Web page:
Extreme freeze impacts in the Chihuahuan Desert

Network News Fall 2011, Vol. 24 No. 1

Many images come to mind when the one thinks of desert fieldwork in central New Mexico. Low precipitation, large fluctuations in temperature, high solar radiation—the desert is a stressful place. But one stress many people rarely associate with deserts in the southwestern U.S. is extreme cold. Although often overlooked, cold temperatures play an important role in desert ecosystems.

In February 2011, record low temperatures swept through the Southwest. Sites where minimum winter temperatures rarely exceeded -20°C suddenly experienced several days of temperatures reaching -29°C. Low temperatures had visibly negative impacts on plant communities, particularly in the desert shrublands. Creosote (Larrea tridentata), the common Chihuahuan desert shrub that provides the quintessential smell of “desert”, showed the most obvious change. Shrublands dominated by creosote, which typically remain green year round, transformed into a sea of brown. Everywhere you drove around the flats of the Sevilleta National Wildlife Refuge all you saw was brown. The desert has so little green to begin with, especially during winter, and for a botanist in love with green, it was heartbreaking to see everything instantly turn brown. But hidden beneath the canopy death was also an exciting research opportunity.

Creosote is known to respond poorly to cold temperatures. When exposed to cold temperatures water passage through the plant’s transport tissue is disrupted, harming above-ground plant tissues in mature shrubs and killing creosote seedlings. The northern limit of creosote’s range in the Chihuahuan desert is dictated by cold temperature, with a thin slice of the population following the Rio Grande basin into central New Mexico and extending roughly 48 km north of the Sevilleta National Wildlife Refuge. Previous research on the response of creosote to cold temperatures has been limited to the lab, since natural extreme cold events are infrequent and unpredictable. But the cold temperatures of February 2011 set up the perfect experiment, allowing us to examine how creosote responds to natural cold events along its northern range.

Following the freeze, field surveys indicated that freeze-induced canopy death was extensive. All the surveyed shrubs had some degree of canopy death. Indeed, canopy death was not only widespread but intensive at the canopy level, with 97 percent of the shrubs experiencing at least 75 percent canopy death. However, canopy death was variable across the landscape and shrubs in the grassland fared better than those in shrublands. Continued monitoring after the freeze also indicated that shrubs in the ecotone, the transition area between shrubland and grassland, were quicker to resprout than those in the shrubland. As with any unexpected event leading to extensive death, our investigation has led to some interesting questions. Why was individual response to cold temperatures so variable? How long will it take shrubs to replace the biomass lost during the freeze? Were similar response patterns seen in other shrublands in the Southwest?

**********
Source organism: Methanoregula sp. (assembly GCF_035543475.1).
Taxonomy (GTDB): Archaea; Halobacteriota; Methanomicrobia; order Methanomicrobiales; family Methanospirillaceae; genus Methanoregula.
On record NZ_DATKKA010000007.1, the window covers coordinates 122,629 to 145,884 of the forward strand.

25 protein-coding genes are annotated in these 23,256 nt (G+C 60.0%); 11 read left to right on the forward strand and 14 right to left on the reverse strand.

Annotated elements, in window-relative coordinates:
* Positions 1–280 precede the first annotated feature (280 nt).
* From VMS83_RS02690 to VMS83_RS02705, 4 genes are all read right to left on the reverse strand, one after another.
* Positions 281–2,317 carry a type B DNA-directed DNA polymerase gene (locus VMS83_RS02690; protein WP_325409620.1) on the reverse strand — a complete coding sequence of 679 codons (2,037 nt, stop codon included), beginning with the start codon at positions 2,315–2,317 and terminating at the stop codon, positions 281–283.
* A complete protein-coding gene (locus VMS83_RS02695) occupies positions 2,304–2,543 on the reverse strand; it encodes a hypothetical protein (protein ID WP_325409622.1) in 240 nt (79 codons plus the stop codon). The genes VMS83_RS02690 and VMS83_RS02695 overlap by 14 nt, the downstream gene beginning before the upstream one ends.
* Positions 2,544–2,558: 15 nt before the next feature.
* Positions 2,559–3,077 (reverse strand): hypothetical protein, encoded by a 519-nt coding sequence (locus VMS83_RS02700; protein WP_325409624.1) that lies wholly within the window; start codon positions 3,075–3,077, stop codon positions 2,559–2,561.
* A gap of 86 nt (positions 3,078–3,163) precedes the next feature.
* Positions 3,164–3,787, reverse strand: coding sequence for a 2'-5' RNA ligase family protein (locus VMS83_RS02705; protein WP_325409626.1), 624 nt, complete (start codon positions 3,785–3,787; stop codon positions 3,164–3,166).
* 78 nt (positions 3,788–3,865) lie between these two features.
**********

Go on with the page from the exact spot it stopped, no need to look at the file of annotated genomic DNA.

Focusing in, we will examine anatomical and physiological traits that may explain why individuals at different sites showed different responses to the freeze event. The water conducting tissues in plants – the xylem – vary greatly among plants but also between plants of the same species. We will determine if the variability in the xylem of Sevilleta creosote explains the variation we observe in canopy dieback. Similarly, the capacity for plant cells to withstand cold temperatures is variable within a population. Our investigation will determine whether some creosote shrubs exhibit greater resilience to extreme cold events due to these cellular traits.

Widening our view across the landscape, we will also investigate how this die-back event impacts ecosystem function. The on-going study of ecosystem exchange of carbon dioxide and water at creosote shrub sites directed by Dr. Marcy Litvak (SEV) will be used to determine how these extreme climate events can impact biosphere-atmosphere interactions. Scaling up, we are investigating the detectability of the freeze event from space using remote sensing images – work that will allow us to assess creosote damage throughout the Southwest. We’re also teaming up with investigators Craig Tweedie (University of Texas, El Paso) and Dawn Browning (USDA-ARS) to do cross-site comparisons with the Jornada LTER. Together, we’re investigating the effects of the freeze at a variety of scales, a collaboration that will enhance our understanding of how climate impacts these unique arid ecosystems.

Our research is still in its infancy, as desert perennials can take several years to rebound from disturbance and the freeze occurred eight months ago. It is unclear how long it will take shrubs to return to their pre-freeze dimensions and functions. From this one freeze event we are learning about variation in physiological responses throughout the population, differential community responses between shrublands and ecotones, the influence of extensive canopy death on ecosystem carbon fluxes, and landscape patterns of death and recovery. Keep your eyes open for research opportunities, they might just show up in the most unexpected ways.